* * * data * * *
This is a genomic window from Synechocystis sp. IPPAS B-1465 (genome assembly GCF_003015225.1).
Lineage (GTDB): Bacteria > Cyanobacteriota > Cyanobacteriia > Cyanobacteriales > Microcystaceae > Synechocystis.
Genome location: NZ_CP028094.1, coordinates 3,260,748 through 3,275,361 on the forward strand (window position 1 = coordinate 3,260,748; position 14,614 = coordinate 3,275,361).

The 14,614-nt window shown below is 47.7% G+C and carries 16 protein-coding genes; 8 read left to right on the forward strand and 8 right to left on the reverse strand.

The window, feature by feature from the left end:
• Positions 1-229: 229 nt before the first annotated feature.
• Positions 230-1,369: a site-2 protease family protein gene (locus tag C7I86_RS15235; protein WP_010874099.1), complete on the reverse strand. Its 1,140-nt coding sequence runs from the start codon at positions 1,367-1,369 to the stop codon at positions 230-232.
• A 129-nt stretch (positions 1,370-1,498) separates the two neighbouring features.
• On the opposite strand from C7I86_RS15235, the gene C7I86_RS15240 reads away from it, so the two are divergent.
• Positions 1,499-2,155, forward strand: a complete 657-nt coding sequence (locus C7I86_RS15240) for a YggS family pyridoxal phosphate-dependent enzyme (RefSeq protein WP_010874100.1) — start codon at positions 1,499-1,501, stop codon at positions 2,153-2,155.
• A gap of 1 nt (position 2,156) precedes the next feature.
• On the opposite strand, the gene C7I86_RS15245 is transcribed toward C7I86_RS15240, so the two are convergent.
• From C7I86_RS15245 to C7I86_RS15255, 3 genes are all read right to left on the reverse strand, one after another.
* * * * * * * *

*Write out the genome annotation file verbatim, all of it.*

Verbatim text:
This is a genomic window from Synechocystis sp. IPPAS B-1465 (genome assembly GCF_003015225.1).
Lineage (GTDB): Bacteria > Cyanobacteriota > Cyanobacteriia > Cyanobacteriales > Microcystaceae > Synechocystis.
Genome location: NZ_CP028094.1, coordinates 3,260,748 through 3,275,361 on the forward strand (window position 1 = coordinate 3,260,748; position 14,614 = coordinate 3,275,361).

The 14,614-nt window shown below is 47.7% G+C and carries 16 protein-coding genes; 8 read left to right on the forward strand and 8 right to left on the reverse strand.

The window, feature by feature from the left end:
• Positions 1-229: 229 nt before the first annotated feature.
• Positions 230-1,369: a site-2 protease family protein gene (locus tag C7I86_RS15235; protein WP_010874099.1), complete on the reverse strand. Its 1,140-nt coding sequence runs from the start codon at positions 1,367-1,369 to the stop codon at positions 230-232.
• A 129-nt stretch (positions 1,370-1,498) separates the two neighbouring features.
• On the opposite strand from C7I86_RS15235, the gene C7I86_RS15240 reads away from it, so the two are divergent.
• Positions 1,499-2,155, forward strand: a complete 657-nt coding sequence (locus C7I86_RS15240) for a YggS family pyridoxal phosphate-dependent enzyme (RefSeq protein WP_010874100.1) — start codon at positions 1,499-1,501, stop codon at positions 2,153-2,155.
• A gap of 1 nt (position 2,156) precedes the next feature.
• On the opposite strand, the gene C7I86_RS15245 is transcribed toward C7I86_RS15240, so the two are convergent.
• From C7I86_RS15245 to C7I86_RS15255, 3 genes are all read right to left on the reverse strand, one after another.